Hazardous Duty 1879

On September 24, 1879, the Office of Indian Affairs approved the appointments of twelve employees at the White River Agency. There was no difference between the annual wage of a laborer, a carpenter, and a blacksmith; everyone received $720.00 per year (plus room and board) regardless of skills. There were two exceptions. The Ute and English-speaking Interpreter received $300.00. Perhaps he worked only part-time. In an unusual twist for the timeperiod, the only female employee received the highest pay–$750.00. Being the Indian Agent’s daughter made no difference on the government’s fixed pay schedule. Josephine Meeker may have received $30 per year more than the male employees because she filled two jobs–Teacher and Physician. 
          The employees, their job titles, and their annual salaries were:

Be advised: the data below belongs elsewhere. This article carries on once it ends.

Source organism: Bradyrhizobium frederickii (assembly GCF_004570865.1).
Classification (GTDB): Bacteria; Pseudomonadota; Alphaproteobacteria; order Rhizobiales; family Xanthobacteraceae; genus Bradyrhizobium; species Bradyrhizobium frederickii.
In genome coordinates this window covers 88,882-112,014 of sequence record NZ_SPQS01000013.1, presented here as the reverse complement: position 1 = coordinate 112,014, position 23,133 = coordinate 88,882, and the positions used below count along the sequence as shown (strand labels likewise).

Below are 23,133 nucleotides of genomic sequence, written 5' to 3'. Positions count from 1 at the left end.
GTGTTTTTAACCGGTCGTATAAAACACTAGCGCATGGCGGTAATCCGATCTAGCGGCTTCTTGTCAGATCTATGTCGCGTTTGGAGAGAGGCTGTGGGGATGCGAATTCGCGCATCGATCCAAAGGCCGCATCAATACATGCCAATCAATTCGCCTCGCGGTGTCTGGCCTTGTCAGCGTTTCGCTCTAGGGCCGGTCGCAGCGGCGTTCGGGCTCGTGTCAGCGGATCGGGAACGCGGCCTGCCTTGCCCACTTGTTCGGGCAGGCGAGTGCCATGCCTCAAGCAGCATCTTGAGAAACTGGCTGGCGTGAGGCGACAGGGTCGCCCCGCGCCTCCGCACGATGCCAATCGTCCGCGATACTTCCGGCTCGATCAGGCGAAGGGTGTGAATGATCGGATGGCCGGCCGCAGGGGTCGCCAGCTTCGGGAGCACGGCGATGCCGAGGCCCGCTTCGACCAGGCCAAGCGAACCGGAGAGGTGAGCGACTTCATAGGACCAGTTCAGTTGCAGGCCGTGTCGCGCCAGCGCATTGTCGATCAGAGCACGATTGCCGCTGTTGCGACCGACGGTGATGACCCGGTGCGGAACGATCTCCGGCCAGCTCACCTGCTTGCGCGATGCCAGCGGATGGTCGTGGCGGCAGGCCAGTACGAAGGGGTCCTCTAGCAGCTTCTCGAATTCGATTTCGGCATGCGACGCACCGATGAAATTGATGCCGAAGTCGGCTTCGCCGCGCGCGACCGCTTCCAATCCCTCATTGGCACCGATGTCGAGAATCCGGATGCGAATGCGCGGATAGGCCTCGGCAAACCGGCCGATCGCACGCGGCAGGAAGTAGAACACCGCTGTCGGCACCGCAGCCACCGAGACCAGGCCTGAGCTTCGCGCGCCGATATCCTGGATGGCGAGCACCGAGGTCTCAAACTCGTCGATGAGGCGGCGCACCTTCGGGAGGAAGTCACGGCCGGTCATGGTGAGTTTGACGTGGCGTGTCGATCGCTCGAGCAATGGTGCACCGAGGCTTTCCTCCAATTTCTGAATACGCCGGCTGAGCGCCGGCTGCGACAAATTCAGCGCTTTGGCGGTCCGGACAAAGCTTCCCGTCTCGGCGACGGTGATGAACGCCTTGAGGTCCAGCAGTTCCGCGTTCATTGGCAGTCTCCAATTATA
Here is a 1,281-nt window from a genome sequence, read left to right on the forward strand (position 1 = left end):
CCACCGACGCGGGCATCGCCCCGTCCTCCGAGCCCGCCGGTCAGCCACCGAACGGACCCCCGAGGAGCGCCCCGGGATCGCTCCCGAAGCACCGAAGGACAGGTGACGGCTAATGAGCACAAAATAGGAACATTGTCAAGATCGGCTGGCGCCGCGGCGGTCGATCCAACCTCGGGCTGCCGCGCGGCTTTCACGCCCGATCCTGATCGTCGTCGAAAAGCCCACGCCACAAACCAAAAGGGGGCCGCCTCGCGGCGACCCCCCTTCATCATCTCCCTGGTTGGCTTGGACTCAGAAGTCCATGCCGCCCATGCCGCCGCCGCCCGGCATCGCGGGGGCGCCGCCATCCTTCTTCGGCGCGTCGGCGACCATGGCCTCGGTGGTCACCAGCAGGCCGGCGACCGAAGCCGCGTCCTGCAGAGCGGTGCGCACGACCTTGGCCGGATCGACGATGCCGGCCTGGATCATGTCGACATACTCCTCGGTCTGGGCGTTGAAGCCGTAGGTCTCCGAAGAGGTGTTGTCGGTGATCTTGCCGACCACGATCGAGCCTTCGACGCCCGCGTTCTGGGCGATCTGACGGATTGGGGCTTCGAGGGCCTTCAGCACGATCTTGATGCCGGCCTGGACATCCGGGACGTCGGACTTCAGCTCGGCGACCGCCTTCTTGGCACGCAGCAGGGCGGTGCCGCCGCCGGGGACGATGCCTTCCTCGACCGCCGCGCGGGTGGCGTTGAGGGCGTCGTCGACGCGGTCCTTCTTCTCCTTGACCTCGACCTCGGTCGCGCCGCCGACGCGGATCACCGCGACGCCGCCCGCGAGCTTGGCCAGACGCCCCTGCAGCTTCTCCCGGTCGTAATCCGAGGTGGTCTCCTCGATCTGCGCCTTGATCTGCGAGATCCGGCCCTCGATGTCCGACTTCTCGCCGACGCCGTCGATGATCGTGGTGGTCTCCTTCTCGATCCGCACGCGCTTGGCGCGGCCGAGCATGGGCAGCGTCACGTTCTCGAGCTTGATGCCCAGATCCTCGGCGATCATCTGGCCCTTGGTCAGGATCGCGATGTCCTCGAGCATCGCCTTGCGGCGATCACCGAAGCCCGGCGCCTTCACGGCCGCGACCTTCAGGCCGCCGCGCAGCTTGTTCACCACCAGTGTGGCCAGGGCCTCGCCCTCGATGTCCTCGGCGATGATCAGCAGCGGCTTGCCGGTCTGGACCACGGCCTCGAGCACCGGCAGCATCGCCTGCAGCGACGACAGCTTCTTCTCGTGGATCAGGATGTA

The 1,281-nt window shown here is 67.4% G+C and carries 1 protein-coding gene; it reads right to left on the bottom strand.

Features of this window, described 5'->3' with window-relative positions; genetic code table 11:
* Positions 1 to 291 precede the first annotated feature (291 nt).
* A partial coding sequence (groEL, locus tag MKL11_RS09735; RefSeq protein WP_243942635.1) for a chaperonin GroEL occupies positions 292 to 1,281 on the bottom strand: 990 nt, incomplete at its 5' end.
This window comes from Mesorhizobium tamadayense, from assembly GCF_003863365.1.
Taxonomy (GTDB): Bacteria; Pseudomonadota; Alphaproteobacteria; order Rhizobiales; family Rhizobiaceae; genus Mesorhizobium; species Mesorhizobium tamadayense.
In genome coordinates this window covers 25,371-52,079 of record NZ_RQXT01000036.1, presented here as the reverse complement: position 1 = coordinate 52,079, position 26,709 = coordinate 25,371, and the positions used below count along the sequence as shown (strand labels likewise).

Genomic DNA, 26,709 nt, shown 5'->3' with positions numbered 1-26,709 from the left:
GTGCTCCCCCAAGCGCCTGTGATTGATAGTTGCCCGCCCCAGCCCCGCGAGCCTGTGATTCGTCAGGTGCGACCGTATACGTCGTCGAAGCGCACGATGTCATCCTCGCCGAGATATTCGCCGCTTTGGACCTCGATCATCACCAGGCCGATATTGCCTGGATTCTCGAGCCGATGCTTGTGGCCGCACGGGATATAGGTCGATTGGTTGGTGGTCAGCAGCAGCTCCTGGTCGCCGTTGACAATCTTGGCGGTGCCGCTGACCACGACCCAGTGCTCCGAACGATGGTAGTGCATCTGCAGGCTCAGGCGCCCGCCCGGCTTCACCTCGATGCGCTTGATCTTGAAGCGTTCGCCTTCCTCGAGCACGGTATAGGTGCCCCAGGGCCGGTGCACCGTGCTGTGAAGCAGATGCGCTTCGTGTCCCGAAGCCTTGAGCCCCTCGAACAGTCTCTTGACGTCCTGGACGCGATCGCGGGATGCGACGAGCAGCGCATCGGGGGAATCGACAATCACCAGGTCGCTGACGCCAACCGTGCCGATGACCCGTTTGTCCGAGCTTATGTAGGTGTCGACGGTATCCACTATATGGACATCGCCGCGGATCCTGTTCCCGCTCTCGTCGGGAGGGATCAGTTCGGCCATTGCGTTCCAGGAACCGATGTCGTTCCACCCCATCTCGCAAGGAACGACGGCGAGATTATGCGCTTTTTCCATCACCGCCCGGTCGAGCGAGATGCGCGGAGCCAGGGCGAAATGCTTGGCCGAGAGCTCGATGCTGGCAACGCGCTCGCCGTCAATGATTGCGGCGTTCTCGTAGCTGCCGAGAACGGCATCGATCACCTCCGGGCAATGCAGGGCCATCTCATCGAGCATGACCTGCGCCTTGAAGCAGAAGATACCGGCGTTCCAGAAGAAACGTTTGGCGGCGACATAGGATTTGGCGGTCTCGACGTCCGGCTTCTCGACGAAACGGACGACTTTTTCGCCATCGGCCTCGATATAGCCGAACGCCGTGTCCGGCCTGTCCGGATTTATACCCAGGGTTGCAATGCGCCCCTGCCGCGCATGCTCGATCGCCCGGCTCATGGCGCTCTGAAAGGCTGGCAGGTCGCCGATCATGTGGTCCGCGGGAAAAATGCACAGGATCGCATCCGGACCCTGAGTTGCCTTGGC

Henry James, Interpreter, $300   
William H. Post, Carpenter, $720
Josephine Meeker, Teacher and Physician, $750
Henry S. Dresser, Engineer, $720
Albert Woodbury, Blacksmith, $720
Edwin L. Mansfield, Herder, $720
Shaduck Price, Farmer, $720
Wilmer Eskridge, Sawyer, $720
Arther L. Thomson, Laborer, $720
Frank G. Dresser, Laborer, $720
Fred E. Shepherd, Laborer, $720
George W. Eaton, Laborer, $720
          The position of Millwright was unfilled because Meeker could not find a qualified person willing to work in a remote and dangerous place for those wages.
          Five days after the official appointment letter was signed in Washington, DC, Agent Meeker and eight employees lay dead. Only Henry James, Albert Woodbury and Edwin Mansfield survived because they were not at the agency on that fatal day. Josephine Meeker also survived after enduring nearly 30 days as a Ute hostage (along with her mother and the wife and two children of Shaduck Price).

Published in: on October 26, 2009 at 6:00 am  Leave a Comment  
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